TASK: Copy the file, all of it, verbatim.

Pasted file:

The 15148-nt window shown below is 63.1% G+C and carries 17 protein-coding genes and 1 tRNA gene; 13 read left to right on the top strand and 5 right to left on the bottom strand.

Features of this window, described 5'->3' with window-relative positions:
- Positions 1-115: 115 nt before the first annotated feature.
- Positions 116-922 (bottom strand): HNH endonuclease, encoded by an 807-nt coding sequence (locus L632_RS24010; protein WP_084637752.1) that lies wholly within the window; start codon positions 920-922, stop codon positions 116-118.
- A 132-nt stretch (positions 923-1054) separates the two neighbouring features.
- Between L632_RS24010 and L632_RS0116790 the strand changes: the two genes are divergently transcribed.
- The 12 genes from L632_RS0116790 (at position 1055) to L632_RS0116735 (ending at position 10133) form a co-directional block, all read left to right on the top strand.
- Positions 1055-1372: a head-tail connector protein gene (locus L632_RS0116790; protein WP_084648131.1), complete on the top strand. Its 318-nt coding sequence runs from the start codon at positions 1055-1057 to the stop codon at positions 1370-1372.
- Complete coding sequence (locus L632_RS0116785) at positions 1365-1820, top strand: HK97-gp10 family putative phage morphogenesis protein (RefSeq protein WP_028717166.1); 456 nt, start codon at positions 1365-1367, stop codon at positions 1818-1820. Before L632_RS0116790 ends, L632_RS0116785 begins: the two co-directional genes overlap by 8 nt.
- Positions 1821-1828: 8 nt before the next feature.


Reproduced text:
The 15148-nt window shown below is 63.1% G+C and carries 17 protein-coding genes and 1 tRNA gene; 13 read left to right on the top strand and 5 right to left on the bottom strand.

Features of this window, described 5'->3' with window-relative positions:
- Positions 1-115: 115 nt before the first annotated feature.
- Positions 116-922 (bottom strand): HNH endonuclease, encoded by an 807-nt coding sequence (locus L632_RS24010; protein WP_084637752.1) that lies wholly within the window; start codon positions 920-922, stop codon positions 116-118.
- A 132-nt stretch (positions 923-1054) separates the two neighbouring features.
- Between L632_RS24010 and L632_RS0116790 the strand changes: the two genes are divergently transcribed.
- The 12 genes from L632_RS0116790 (at position 1055) to L632_RS0116735 (ending at position 10133) form a co-directional block, all read left to right on the top strand.
- Positions 1055-1372: a head-tail connector protein gene (locus L632_RS0116790; protein WP_084648131.1), complete on the top strand. Its 318-nt coding sequence runs from the start codon at positions 1055-1057 to the stop codon at positions 1370-1372.
- Complete coding sequence (locus L632_RS0116785) at positions 1365-1820, top strand: HK97-gp10 family putative phage morphogenesis protein (RefSeq protein WP_028717166.1); 456 nt, start codon at positions 1365-1367, stop codon at positions 1818-1820. Before L632_RS0116790 ends, L632_RS0116785 begins: the two co-directional genes overlap by 8 nt.
- Positions 1821-1828: 8 nt before the next feature.